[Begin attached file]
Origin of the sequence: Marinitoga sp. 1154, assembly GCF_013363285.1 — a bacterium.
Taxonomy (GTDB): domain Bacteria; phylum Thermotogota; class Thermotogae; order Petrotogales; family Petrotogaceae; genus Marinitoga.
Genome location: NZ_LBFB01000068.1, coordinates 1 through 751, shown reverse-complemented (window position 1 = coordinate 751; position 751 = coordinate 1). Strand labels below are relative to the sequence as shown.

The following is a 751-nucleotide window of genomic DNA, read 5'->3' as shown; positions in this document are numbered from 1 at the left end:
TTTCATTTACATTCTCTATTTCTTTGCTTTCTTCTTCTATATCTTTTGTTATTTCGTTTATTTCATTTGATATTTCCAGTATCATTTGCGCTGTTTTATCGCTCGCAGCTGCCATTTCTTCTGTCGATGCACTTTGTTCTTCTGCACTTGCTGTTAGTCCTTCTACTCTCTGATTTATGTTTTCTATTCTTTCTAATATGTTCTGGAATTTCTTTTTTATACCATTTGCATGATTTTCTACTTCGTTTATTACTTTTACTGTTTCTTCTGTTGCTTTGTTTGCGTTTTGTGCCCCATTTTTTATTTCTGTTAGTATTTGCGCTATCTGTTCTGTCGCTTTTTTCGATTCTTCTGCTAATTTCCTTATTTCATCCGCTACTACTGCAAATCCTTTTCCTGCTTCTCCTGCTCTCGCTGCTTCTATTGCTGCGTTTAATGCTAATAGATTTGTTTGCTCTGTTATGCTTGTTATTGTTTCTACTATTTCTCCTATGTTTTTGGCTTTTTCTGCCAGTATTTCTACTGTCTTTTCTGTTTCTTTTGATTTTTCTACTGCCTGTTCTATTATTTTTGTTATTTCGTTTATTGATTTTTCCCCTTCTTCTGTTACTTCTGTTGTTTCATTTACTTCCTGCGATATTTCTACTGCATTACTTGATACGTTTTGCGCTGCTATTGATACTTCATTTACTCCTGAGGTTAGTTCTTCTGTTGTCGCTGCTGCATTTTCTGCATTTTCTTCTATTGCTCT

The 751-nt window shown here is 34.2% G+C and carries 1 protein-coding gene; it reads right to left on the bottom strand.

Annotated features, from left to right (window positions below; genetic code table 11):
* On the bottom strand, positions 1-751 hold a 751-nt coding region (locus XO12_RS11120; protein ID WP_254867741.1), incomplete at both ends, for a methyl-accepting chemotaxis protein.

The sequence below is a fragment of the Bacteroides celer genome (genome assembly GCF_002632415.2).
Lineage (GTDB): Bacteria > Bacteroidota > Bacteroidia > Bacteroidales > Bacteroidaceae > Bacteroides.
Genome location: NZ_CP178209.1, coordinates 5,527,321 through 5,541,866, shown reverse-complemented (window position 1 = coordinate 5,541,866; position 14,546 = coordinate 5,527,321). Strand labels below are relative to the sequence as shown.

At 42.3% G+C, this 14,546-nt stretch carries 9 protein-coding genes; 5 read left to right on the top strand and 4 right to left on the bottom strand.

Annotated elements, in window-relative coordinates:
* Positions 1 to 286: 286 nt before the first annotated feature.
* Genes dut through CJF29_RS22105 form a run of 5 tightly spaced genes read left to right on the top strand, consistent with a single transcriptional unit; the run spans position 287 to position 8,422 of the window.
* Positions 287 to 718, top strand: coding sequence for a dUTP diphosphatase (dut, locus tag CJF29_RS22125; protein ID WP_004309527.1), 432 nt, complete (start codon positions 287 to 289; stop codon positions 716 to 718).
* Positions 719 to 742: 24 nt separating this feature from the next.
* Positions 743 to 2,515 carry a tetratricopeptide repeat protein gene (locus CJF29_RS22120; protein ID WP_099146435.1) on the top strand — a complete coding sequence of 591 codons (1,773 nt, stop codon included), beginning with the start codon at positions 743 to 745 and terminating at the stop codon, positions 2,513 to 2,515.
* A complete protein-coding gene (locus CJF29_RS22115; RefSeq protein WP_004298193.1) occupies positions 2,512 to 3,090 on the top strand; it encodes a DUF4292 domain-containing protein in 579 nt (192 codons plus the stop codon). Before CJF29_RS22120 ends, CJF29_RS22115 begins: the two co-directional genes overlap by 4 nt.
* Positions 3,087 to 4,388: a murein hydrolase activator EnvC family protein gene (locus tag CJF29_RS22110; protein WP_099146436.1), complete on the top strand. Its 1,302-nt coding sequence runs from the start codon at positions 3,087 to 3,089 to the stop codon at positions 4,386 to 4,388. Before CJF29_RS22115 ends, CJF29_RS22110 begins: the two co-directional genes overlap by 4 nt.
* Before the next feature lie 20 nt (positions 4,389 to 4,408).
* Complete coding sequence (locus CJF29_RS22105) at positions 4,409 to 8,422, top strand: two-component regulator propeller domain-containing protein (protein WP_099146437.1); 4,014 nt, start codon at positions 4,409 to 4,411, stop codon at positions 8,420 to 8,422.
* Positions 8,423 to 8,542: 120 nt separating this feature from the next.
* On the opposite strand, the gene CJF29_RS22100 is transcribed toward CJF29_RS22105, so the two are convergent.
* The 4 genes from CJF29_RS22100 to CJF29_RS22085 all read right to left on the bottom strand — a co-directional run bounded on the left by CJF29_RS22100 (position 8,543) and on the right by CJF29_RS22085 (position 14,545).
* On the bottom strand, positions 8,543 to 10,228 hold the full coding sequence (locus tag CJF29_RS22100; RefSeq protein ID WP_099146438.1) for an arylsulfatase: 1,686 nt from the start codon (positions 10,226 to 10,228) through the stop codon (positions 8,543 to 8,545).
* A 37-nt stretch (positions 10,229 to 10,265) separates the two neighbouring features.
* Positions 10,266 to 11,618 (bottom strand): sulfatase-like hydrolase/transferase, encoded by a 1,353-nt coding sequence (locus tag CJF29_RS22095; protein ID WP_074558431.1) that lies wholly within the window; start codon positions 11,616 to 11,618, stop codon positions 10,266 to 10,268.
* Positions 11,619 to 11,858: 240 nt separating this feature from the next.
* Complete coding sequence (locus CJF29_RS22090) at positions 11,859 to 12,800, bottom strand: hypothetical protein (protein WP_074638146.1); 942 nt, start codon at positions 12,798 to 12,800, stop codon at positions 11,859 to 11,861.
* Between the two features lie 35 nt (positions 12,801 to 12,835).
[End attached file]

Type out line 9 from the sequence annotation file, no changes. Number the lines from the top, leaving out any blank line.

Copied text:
The sequence below is a fragment of the Bacteroides celer genome (genome assembly GCF_002632415.2).